Continuing Care Retirement Communities 
By Jack Cumming, NaCCRA Research Director

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Six things to know about CCRCs:

1. The carefree lifestyle is attractive for people who anticipate lagging energy as they age.

2. The promise of a safe haven is comforting for people who fear that they may become vulnerable with slowed thinking, muddle headedness, physical infirmity, and worse as they age. 

3. Many, perhaps, most residents view their relationship with providers as one of trust, in which the provider undertakes to look after resident welfare throughout their lives, even as residents become unable to fend for themselves.

4. Many providers -- and their advisors and boards -- are less concerned with resident welfare than with enterprise aggrandizement, which means that residents are valued principally as payers to whom the provider organization just delivers contracted services.

5. Residents generally view entrance fees as advance payment (contract consideration) for future services to be stewarded by the provider to ensure that services promised can be delivered later when they are needed; many providers view entrance fees as at-risk investment funds which are not subject to the disclosure laws usually applicable to investments.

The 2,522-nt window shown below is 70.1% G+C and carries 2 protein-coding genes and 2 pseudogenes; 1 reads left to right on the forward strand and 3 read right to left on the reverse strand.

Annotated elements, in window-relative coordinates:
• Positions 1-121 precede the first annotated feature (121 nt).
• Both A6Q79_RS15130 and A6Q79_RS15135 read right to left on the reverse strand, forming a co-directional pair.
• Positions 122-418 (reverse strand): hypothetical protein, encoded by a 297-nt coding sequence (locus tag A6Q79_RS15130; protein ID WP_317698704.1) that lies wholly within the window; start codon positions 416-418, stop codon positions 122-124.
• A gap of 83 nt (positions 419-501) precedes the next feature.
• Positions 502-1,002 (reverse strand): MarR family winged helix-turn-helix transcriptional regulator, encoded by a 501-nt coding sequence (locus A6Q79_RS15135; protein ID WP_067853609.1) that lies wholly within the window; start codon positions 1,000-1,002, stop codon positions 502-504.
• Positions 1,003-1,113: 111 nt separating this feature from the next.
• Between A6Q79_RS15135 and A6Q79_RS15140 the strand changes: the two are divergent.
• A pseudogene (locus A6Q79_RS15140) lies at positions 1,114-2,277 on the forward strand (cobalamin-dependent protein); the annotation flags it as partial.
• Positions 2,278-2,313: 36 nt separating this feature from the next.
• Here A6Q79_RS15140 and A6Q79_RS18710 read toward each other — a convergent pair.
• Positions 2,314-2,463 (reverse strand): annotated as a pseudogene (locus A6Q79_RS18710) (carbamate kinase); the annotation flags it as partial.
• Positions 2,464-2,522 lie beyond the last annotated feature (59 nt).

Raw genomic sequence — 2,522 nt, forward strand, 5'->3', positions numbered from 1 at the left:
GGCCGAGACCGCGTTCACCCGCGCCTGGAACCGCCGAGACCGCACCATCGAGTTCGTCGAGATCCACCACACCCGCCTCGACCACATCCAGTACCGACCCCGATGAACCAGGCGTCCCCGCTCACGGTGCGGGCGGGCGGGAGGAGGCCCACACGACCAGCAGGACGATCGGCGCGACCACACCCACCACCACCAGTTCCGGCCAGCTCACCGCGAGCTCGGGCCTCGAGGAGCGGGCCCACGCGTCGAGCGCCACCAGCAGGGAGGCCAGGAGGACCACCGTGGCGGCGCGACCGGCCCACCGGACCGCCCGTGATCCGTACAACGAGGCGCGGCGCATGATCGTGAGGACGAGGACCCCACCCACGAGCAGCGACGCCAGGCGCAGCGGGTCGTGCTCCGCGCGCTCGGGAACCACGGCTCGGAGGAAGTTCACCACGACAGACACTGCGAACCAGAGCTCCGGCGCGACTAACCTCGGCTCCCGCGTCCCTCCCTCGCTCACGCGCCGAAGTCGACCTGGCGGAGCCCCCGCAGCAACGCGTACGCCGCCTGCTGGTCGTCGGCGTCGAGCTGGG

6. Market share for CCRCs is dropping as a percentage of all senior housing (households over age 65) as the perception grows that only infirm people should choose to accept institutional life on a campus where their wishes will be subordinated to managerial decisions. 

What has NaCCRA Done: 

1. NaCCRA worked successfully with providers to end the taxation of imputed interest on refundable entrance fees and to give CCRC residents a right to return to care facilities in their own CCRC even when a managed care provider could save money by sending them elsewhere.

2. NaCCRA has sought to bring the deteriorating situation to the attention of the providers by presenting panel programs at LeadingAge Conferences. 

3. NaCCRA developed a set of Model Laws to protect residents and asked providers to work with residents to assure a trustworthy industry. 

4. NaCCRA agreed to join LeadingAge providers in a Joint Task Force to seek common ground and mutual understandings. 

5. NaCCRA opened confidential back channel lines of communication to try to bring principled accounting, consistent with accounting for other industries, to CCRCs. 

6. NaCCRA developed educational materials for a website to help to educate residents, providers, prospective residents, family members, and others about the situation of those who seek CCRC protections and who place their trust in providers. 

7. NaCCRA has succeeded in gaining sufficient attention from the popular press that more objective reporting is beginning to supplant the puff pieces previously influenced solely by the providers public relations efforts. 


In my experience, NaCCRA has sought to empower residents and to give them greater assurance that the dream of peace of mind which drew them into residence will be a dream realized.  Unfortunately, this dream can conflict with the pretenses and career ambitions of providers, their boards, and their executives.  This conflict inhibits providers from accepting residents as co-thinkers and has limited the forward progress of the CCRC life choice.